Being robbed at any level causes one to feel on-edge and unsettles confidence regarding one’s personal safety. While the landlord was tagged on some code violations, this did nothing to solve the core problem. At first, I was extremely angry that our longstanding peace had been violated (I see the irony in this response) but determined to process the feelings, analyze the problem further, and use the energy behind my emotions to vitalize my search for  opportunity concealed in the situation. This pro-active approach reduced my feelings of anger and disempowerment.


Protecting Our Energy Is Key.

After strengthening security measures in and around my home, I joined with another concerned neighbor, familiar with municipal rules and regulations, to review county code enforcement. This yielded some positive results, and at present, we continue to explore our position.

As the result of these thefts, over 30 people have joined together in a neighborhood watch. This has already empowered our relationship as neighbors and ability to support one another. Now we can share impactful information quickly, and we view this step as having implications for future uses. The county sheriff has been made aware of our situation, and there are possibilities for community presentations by enforcement officers.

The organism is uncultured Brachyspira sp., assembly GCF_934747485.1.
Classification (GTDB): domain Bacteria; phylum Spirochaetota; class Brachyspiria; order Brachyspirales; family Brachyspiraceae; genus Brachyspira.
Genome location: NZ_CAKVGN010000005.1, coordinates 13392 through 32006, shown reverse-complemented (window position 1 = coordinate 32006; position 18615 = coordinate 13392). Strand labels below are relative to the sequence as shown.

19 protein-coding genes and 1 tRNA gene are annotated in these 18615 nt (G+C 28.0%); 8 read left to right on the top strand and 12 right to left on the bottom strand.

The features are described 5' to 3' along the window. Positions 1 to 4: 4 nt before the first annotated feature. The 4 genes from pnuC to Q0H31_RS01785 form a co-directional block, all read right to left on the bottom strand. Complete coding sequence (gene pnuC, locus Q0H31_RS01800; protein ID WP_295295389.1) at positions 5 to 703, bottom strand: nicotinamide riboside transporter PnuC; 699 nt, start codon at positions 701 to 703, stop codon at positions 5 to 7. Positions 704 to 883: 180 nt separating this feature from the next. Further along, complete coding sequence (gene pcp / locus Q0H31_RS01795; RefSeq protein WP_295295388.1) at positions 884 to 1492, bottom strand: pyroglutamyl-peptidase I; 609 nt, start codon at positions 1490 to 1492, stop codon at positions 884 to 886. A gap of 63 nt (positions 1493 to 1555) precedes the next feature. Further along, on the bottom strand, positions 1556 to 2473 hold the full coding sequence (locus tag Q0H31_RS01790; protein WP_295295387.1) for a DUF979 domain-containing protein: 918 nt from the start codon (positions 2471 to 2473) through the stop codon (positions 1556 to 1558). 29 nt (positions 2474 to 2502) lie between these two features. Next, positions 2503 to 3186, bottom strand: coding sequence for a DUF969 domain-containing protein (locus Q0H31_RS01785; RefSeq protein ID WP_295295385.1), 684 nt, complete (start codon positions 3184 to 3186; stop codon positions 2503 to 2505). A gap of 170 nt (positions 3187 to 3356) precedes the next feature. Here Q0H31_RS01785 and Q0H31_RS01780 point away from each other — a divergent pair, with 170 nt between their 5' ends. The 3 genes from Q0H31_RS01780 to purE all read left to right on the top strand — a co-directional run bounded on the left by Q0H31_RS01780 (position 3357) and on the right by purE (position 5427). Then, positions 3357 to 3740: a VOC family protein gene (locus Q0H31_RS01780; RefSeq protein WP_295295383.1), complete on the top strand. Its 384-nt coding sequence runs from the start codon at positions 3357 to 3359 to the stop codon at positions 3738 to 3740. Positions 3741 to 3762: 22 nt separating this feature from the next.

In the wake of my investigations, I became aware of the Sarasota County Victims Assistance Unit which is “available to meet the needs of those who are victims or witnesses to a crime or tragedy,” and offers a substantial program of free supportive services to the public in the following areas:


  • Crisis intervention, debriefing and emotional support
  • Assistance with victim compensation (when applicable)
  • Assistance in filing injunctions for protection
  • Accompaniment in and information on the criminal justice system
  • Measures toward personal advocacy
  • Education and practical assistance related to victimization and reactions
  • Community information and referrals


(Bullet points above taken from the Sarasota Sheriff’s Office Victim Assistance information letter)


I have been informed by independent professional sources this program is of exceptionally high quality. 

Our neighborhood saga has not yet found resolution, and I suspect it will contain more chapters. Opportunities and information have emerged, but in working with the universe, one must yield to space and time, and keep thoughts and motives working for the collective good.

I was inspired by the recent comment of astronaut Nick Hague after the harrowing experience of a failed rocket launch and the subsequent recovery and rescue. He called it “a success wrapped into a failure.” He is ready to make the attempt once again, and is extremely quick to reframe the challenge into an opportunity.



“Miracles start to happen when you give as much

energy to your dreams as you do to your fears.”

Richard Wilkins



The SSO Victims Assistant Unit can be reached Monday through Friday, 8 a.m. to 4:30 p.m. at 941-861-4942. These services are free and do not require a police report.